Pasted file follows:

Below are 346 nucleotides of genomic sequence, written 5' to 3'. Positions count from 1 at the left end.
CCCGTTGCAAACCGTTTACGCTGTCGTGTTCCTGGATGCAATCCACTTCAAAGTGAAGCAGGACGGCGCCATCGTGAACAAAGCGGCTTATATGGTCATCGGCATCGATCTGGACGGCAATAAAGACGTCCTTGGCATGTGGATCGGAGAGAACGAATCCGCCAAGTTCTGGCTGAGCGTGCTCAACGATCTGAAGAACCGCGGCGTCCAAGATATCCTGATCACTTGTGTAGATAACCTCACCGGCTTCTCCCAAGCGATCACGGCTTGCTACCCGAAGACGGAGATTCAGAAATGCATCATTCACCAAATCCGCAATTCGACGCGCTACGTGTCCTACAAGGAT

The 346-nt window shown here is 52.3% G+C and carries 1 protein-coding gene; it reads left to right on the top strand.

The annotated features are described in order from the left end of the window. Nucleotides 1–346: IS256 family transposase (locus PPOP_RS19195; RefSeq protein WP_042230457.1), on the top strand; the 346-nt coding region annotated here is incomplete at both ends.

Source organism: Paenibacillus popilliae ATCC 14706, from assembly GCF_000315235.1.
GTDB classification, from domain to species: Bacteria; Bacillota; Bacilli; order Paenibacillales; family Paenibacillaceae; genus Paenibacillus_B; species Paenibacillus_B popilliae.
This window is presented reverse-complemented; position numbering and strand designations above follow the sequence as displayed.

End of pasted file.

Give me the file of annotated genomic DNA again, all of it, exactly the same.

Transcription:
Below are 346 nucleotides of genomic sequence, written 5' to 3'. Positions count from 1 at the left end.
CCCGTTGCAAACCGTTTACGCTGTCGTGTTCCTGGATGCAATCCACTTCAAAGTGAAGCAGGACGGCGCCATCGTGAACAAAGCGGCTTATATGGTCATCGGCATCGATCTGGACGGCAATAAAGACGTCCTTGGCATGTGGATCGGAGAGAACGAATCCGCCAAGTTCTGGCTGAGCGTGCTCAACGATCTGAAGAACCGCGGCGTCCAAGATATCCTGATCACTTGTGTAGATAACCTCACCGGCTTCTCCCAAGCGATCACGGCTTGCTACCCGAAGACGGAGATTCAGAAATGCATCATTCACCAAATCCGCAATTCGACGCGCTACGTGTCCTACAAGGAT

The 346-nt window shown here is 52.3% G+C and carries 1 protein-coding gene; it reads left to right on the top strand.

The annotated features are described in order from the left end of the window. Nucleotides 1–346: IS256 family transposase (locus PPOP_RS19195; RefSeq protein WP_042230457.1), on the top strand; the 346-nt coding region annotated here is incomplete at both ends.

Source organism: Paenibacillus popilliae ATCC 14706, from assembly GCF_000315235.1.
GTDB classification, from domain to species: Bacteria; Bacillota; Bacilli; order Paenibacillales; family Paenibacillaceae; genus Paenibacillus_B; species Paenibacillus_B popilliae.
This window is presented reverse-complemented; position numbering and strand designations above follow the sequence as displayed.